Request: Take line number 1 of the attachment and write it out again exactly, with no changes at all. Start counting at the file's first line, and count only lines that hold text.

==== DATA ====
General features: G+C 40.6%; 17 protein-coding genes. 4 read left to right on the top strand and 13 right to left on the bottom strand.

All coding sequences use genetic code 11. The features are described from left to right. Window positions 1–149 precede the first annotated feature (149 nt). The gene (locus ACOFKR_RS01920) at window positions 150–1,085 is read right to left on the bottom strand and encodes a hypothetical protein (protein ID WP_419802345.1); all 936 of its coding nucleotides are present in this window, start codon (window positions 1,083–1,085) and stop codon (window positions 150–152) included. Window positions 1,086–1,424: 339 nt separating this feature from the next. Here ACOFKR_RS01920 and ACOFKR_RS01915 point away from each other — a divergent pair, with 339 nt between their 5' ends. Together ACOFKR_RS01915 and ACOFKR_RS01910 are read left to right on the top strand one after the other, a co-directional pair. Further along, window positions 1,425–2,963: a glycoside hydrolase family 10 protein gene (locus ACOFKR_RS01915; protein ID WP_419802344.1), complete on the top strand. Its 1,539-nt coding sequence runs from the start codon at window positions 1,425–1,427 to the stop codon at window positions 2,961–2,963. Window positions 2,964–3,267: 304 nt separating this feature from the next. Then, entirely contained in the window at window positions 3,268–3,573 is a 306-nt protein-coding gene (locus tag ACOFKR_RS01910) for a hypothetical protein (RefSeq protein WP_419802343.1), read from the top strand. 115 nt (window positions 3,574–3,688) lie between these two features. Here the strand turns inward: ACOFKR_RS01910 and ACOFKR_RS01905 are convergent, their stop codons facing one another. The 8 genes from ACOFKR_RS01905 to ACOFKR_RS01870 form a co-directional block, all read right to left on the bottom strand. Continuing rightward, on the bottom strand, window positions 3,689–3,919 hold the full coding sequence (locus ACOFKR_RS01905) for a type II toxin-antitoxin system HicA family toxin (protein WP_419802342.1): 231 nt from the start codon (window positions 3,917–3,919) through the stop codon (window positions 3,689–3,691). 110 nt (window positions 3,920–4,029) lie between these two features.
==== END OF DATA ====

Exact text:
General features: G+C 40.6%; 17 protein-coding genes. 4 read left to right on the top strand and 13 right to left on the bottom strand.